“I thought I must have been nuts not to do it sooner,” says Biggs.

Meanwhile, Mike blossomed into a child star and the family breadwinner. As part of the kiddie group Balao Magico--Magic Balloon in Portuguese--Mike had a hit TV show and sold 8 million records. His earnings helped buy their roomy, terraced apartment high in Rio’s green hills.

The good life almost ended in 1981. Two men posing as journalists grabbed Biggs at a Rio restaurant, gagged him, stuffed him into a duffel bag and flew him by Learjet to the city of Belem at the mouth of the Amazon River.


From Belem they set sail for Barbados, expecting to turn Biggs in and sell their story to the tabloids. But Barbados also had no extradition treaty with England. Back in Rio, Mike was on television pleading for Daddy to come home.

“This boy has captivated all Brazilians,” Justice Minister Ibrahim Abi-Ackel said at the time.

So Biggs returned to Brazil, where his new celebrity made him a tourist attraction. For $50 (now $60), visitors could enjoy a barbecue at the Biggs home, listen to tales of the heist from the man himself and buy a T-shirt that read: “I went to Rio and met Ronnie Biggs . . . honest.”

Biggs tackled other quasi-jobs. He recorded with the punk rock group Sex Pistols, wrote a memoir called “Odd Man Out,” even promoted a home alarm system with the slogan: “Call the thief.”


Then, in 1995, Brazil and England finally signed an extradition treaty, although it would take two years to ratify. Mike was 21 and no longer in school. Suddenly the safety net was gone.

Still, his Brazilian lawyer insists that Biggs has nothing to worry about.

Wellington Mousinho looks after Biggs’ interests behind an unmarked yellow door in a Rio high-rise, where he offers legal advice and rental cars.

Brazilian law, he says, does not permit extradition once the 20-year statute of limitations for robbery has expired.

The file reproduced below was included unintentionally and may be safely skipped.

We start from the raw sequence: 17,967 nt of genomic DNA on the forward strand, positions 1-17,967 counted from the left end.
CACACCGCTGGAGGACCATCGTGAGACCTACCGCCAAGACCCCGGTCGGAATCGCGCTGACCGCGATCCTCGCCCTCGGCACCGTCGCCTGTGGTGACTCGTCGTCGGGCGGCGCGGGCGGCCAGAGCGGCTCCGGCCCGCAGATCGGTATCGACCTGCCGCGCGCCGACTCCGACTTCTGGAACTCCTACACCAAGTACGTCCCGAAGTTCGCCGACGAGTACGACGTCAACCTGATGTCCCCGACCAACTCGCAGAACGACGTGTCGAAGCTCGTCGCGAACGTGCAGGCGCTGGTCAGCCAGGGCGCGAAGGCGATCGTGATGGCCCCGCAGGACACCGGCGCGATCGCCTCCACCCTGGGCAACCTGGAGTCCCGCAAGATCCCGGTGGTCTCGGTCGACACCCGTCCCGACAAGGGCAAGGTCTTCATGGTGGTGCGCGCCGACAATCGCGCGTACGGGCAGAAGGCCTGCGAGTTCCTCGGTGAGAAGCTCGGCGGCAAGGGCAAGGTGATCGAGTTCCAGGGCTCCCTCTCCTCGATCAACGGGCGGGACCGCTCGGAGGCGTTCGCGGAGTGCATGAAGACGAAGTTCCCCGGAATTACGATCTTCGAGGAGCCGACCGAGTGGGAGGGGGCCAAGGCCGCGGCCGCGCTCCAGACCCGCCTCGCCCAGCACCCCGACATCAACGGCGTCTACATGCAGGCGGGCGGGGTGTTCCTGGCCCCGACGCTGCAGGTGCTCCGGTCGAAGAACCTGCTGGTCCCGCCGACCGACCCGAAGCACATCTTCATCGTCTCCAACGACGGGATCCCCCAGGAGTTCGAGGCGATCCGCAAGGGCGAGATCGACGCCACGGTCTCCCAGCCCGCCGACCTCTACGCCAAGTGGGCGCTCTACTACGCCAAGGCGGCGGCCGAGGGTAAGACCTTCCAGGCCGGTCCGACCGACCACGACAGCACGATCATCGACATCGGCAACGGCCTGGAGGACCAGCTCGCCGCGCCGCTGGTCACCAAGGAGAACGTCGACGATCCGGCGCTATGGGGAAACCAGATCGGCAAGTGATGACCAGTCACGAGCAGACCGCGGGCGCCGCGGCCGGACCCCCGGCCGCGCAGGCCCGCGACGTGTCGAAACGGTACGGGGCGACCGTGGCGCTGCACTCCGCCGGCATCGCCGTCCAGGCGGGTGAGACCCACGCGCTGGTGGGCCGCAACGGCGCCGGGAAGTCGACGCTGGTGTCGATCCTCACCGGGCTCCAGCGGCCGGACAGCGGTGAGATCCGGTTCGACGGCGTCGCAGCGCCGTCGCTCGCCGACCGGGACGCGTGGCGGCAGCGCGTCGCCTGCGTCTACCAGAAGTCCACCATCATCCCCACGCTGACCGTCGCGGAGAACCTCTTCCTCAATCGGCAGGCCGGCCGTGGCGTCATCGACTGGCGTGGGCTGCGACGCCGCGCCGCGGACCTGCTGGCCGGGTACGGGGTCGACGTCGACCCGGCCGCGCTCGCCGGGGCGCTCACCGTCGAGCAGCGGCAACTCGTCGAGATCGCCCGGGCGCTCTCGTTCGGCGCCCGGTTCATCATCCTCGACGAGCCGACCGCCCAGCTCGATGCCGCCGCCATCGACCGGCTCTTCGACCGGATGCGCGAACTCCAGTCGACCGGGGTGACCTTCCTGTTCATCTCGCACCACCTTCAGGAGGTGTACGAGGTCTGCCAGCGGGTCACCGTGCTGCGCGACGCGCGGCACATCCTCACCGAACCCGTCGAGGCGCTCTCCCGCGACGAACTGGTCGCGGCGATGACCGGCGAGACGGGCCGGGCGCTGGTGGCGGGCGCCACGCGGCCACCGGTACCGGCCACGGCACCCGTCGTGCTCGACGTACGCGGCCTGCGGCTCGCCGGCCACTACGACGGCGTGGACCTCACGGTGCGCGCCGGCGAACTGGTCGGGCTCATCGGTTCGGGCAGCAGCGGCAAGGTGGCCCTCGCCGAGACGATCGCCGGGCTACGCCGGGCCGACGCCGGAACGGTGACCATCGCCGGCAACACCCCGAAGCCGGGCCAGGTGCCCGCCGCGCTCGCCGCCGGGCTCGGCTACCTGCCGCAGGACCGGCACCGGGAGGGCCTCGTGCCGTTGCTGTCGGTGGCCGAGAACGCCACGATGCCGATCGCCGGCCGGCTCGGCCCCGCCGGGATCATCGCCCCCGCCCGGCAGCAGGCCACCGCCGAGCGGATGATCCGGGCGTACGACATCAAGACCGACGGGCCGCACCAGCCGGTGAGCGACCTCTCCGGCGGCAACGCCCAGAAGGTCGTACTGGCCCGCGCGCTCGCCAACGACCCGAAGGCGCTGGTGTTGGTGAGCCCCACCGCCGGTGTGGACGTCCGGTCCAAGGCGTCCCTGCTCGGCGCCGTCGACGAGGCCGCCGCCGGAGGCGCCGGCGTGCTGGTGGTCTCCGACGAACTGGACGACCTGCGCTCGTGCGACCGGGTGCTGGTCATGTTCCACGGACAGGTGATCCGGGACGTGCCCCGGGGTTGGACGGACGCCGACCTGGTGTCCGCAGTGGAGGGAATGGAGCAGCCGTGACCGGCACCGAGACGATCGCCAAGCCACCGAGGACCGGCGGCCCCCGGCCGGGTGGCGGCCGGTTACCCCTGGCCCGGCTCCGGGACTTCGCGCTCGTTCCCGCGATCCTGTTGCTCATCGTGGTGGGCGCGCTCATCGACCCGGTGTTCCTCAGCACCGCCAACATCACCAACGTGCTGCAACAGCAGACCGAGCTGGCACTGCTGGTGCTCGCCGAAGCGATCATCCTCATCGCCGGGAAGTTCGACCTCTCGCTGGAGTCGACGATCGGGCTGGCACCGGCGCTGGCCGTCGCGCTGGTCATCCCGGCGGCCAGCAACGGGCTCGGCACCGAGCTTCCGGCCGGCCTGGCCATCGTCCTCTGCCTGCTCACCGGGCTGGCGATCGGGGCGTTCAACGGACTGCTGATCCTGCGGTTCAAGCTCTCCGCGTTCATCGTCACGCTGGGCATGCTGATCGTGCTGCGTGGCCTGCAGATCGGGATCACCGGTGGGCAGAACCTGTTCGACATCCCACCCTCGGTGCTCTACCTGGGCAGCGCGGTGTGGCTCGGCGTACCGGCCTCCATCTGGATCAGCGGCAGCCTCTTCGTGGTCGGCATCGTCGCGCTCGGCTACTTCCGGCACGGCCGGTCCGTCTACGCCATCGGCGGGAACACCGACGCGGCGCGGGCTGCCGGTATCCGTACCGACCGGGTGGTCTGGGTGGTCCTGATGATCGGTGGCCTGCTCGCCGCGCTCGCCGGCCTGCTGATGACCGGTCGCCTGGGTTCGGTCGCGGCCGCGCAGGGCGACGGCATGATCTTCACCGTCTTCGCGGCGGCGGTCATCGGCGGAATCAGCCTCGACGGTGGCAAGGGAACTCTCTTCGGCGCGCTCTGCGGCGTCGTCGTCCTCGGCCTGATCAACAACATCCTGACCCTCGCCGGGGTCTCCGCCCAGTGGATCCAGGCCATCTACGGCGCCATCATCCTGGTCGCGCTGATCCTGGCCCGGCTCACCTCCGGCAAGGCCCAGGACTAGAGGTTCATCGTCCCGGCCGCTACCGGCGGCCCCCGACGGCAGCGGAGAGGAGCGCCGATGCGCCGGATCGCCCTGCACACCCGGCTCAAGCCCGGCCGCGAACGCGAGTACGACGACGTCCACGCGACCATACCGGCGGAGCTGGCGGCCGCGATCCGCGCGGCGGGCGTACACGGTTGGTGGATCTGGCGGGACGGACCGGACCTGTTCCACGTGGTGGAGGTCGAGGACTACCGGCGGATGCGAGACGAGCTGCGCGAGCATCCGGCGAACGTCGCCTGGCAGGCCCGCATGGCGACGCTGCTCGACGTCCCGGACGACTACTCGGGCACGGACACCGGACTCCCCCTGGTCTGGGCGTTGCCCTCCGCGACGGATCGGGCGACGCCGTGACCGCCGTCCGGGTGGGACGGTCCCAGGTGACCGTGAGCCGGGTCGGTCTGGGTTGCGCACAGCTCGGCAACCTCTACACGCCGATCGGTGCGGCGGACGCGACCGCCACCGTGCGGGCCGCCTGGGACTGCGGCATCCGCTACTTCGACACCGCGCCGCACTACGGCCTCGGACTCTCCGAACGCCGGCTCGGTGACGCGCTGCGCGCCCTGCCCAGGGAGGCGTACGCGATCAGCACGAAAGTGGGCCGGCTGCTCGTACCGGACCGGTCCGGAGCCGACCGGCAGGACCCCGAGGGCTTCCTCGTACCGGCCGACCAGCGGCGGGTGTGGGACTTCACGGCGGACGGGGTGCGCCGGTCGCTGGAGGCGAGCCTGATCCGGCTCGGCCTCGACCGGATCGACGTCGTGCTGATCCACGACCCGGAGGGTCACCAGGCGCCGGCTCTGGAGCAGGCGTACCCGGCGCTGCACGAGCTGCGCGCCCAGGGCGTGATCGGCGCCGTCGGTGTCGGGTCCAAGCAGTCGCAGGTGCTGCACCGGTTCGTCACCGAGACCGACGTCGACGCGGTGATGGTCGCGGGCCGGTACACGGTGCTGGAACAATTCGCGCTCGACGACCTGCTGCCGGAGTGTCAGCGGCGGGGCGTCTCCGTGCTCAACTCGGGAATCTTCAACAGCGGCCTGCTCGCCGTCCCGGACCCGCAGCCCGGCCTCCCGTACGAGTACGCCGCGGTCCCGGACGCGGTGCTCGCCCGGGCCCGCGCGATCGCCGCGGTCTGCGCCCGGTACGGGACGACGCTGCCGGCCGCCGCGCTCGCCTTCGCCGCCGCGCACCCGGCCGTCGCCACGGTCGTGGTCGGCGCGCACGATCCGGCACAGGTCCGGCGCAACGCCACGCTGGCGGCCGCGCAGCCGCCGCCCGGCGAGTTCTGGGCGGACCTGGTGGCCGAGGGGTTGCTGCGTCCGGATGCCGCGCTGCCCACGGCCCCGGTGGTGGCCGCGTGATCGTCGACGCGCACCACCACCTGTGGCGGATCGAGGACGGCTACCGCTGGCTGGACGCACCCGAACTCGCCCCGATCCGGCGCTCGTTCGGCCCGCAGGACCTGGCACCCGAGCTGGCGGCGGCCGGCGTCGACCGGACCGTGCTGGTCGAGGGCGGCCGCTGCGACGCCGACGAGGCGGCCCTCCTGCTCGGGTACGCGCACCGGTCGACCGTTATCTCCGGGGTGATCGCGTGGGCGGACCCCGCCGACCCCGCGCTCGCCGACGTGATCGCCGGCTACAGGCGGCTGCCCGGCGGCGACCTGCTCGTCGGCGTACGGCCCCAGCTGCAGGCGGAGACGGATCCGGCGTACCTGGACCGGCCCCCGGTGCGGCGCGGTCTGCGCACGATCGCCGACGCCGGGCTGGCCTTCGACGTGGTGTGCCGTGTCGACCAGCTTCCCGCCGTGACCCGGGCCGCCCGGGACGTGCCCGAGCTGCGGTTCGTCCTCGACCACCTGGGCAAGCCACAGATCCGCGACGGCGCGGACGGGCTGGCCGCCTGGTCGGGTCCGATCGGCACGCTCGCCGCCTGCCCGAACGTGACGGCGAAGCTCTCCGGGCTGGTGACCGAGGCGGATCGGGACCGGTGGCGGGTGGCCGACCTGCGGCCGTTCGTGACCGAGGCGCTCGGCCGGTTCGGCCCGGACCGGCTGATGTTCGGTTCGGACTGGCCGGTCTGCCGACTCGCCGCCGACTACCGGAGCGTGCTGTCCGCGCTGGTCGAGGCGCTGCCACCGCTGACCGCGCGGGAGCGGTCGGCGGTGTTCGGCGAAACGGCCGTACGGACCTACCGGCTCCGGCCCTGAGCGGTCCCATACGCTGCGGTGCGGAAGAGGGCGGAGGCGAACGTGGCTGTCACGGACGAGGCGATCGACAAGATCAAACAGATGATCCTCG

“This is political persecution,” Mousinho insists. “The British have made it a point of honor to extradite Biggs.”

Biggs has another group of legal advisors in England, including Alan Jones, a specialist in extradition and how to avoid it. Although his attorneys have urged him to keep a low profile and refuse interviews, Biggs agrees to talk--at no charge--if no TV cameras are present.

“In my heart of hearts, I don’t believe anything is going to happen,” he says, leaning forward in his armchair to be nuzzled by his Rottweiler, Blitz.

Time has caught up with Biggs, even if Scotland Yard has not. His white hair is thinning, his face florid from the tropical sun and a fondness for Antarctica beer.


If he goes back, Biggs must serve half of the remaining 28 years to become eligible for parole. That would make him at least 82 before he could get out.

Biggs is through running. His wife recently visited him in Rio for the first time, raising the prospect of a reunion.

“I live simply,” he says. “I’m not flush with cash, got no money in the bank and a few debts, but I do enjoy life.”

Biggs swings his legs in the near-empty pool, which was drained for Mike’s 23rd birthday bash to give the 150 guests room to dance. The beer cans have been cleaned out, and it’s starting to fill.


“It’s been a screwed-up life in many respects, but a different life,” he says. “I’ve never been much of a 9-to-5er.”